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Monitoring populations at increased risk for SARS-CoV-2 infection in the community using population-level demographic and behavioural surveillance

Pritchard, E; Jones, J; Vihta, K-D; Stoesser, N; Matthews, PC; Eyre, DW; House, T; ... Walker, A; + view all (2022) Monitoring populations at increased risk for SARS-CoV-2 infection in the community using population-level demographic and behavioural surveillance. The Lancet Regional Health - Europe , 13 , Article 100282. 10.1016/j.lanepe.2021.100282. (In press). Green open access

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Abstract

BACKGROUND: The COVID-19 pandemic is rapidly evolving, with emerging variants and fluctuating control policies. Real-time population screening and identification of groups in whom positivity is highest could help monitor spread and inform public health messaging and strategy. METHODS: To develop a real-time screening process, we included results from nose and throat swabs and questionnaires taken 19 July 2020-17 July 2021 in the UK's national COVID-19 Infection Survey. Fortnightly, associations between SARS-CoV-2 positivity and 60 demographic and behavioural characteristics were estimated using logistic regression models adjusted for potential confounders, considering multiple testing, collinearity, and reverse causality. FINDINGS: Of 4,091,537 RT-PCR results from 482,677 individuals, 29,903 (0·73%) were positive. As positivity rose September-November 2020, rates were independently higher in younger ages, and those living in Northern England, major urban conurbations, more deprived areas, and larger households. Rates were also higher in those returning from abroad, and working in healthcare or outside of home. When positivity peaked December 2020-January 2021 (Alpha), high positivity shifted to southern geographical regions. With national vaccine roll-out from December 2020, positivity reduced in vaccinated individuals. Associations attenuated as rates decreased between February-May 2021. Rising positivity rates in June-July 2021 (Delta) were independently higher in younger, male, and unvaccinated groups. Few factors were consistently associated with positivity. 25/45 (56%) confirmed associations would have been detected later using 28-day rather than 14-day periods. INTERPRETATION: Population-level demographic and behavioural surveillance can be a valuable tool in identifying the varying characteristics driving current SARS-CoV-2 positivity, allowing monitoring to inform public health policy. FUNDING: Department of Health and Social Care (UK), Welsh Government, Department of Health (on behalf of the Northern Ireland Government), Scottish Government, National Institute for Health Research.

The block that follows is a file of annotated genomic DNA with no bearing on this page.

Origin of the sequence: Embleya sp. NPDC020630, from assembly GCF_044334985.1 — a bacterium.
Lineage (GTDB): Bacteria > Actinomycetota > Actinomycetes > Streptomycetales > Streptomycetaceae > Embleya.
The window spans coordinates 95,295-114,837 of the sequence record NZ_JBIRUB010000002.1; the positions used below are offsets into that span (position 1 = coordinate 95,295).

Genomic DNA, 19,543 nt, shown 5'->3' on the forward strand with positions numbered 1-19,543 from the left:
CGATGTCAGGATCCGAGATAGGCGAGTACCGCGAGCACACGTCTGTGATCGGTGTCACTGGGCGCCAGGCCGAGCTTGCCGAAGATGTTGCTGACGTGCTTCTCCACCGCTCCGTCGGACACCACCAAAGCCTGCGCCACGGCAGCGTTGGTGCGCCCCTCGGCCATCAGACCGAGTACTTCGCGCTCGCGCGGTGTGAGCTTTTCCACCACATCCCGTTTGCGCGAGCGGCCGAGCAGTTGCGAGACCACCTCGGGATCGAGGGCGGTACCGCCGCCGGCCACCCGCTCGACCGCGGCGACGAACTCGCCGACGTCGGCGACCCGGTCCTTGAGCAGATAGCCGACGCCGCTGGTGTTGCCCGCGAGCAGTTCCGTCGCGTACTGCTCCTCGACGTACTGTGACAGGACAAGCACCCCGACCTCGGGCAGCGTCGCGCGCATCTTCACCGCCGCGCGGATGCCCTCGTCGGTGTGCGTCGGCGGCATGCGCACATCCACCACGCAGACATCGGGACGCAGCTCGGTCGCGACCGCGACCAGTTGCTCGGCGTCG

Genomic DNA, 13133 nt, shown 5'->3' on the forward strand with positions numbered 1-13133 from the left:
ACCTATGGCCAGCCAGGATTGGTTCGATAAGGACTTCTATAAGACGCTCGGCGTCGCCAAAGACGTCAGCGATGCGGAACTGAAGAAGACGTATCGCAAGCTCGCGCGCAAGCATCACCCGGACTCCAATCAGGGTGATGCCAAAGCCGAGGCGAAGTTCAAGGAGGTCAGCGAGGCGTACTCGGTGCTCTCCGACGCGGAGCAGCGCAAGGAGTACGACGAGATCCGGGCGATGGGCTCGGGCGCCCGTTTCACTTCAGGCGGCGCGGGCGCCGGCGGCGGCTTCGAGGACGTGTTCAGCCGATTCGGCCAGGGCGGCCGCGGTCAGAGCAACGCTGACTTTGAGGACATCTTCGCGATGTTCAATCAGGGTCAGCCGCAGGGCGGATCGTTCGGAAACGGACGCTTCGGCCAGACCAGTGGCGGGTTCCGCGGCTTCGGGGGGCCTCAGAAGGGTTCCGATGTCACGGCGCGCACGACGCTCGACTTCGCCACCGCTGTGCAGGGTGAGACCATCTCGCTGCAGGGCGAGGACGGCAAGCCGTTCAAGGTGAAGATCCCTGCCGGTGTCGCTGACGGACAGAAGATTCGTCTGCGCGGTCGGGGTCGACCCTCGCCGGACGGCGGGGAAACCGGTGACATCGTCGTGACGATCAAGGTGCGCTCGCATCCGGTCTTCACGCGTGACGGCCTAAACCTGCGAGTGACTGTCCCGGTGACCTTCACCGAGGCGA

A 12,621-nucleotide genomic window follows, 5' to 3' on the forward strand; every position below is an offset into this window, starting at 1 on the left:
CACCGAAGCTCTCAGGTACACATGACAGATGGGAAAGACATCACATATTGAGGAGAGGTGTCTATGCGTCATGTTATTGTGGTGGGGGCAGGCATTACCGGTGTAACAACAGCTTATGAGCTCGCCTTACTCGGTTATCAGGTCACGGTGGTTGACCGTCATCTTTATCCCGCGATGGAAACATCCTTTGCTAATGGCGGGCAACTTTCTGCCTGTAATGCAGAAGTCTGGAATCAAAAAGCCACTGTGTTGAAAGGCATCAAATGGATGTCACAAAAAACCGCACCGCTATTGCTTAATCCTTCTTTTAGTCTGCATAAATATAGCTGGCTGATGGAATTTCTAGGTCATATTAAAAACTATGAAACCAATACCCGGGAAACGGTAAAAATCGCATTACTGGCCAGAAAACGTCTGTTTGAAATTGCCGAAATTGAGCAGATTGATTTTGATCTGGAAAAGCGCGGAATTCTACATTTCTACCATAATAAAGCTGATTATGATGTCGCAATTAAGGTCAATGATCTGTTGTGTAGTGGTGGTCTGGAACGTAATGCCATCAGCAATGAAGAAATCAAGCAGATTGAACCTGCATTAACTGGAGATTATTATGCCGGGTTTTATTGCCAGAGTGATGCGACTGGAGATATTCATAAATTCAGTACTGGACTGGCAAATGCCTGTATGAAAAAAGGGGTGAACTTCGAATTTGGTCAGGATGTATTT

Type: Article
Title: Monitoring populations at increased risk for SARS-CoV-2 infection in the community using population-level demographic and behavioural surveillance
Open access status: An open access version is available from UCL Discovery
DOI: 10.1016/j.lanepe.2021.100282
Publisher version: https://doi.org/10.1016/j.lanepe.2021.100282
Language: English
Additional information: This version is the author accepted manuscript. For information on re-use, please refer to the publisher's terms and conditions.
Keywords: © 2021 The Author(s). Published by Elsevier Ltd. Original content in this article is licensed under the terms of the Creative Commons Attribution 4.0 International (CC BY 4.0) Licence (https://creativecommons.org/licenses/by/4.0/).
UCL classification: UCL
UCL > Provost and Vice Provost Offices > School of Life and Medical Sciences
UCL > Provost and Vice Provost Offices > School of Life and Medical Sciences > Faculty of Medical Sciences
UCL > Provost and Vice Provost Offices > School of Life and Medical Sciences > Faculty of Medical Sciences > Div of Infection and Immunity
UCL > Provost and Vice Provost Offices > School of Life and Medical Sciences > Faculty of Population Health Sciences > Inst of Clinical Trials and Methodology
UCL > Provost and Vice Provost Offices > School of Life and Medical Sciences > Faculty of Population Health Sciences > Inst of Clinical Trials and Methodology > MRC Clinical Trials Unit at UCL
URI: https://discovery.ucl.ac.uk/id/eprint/10138555
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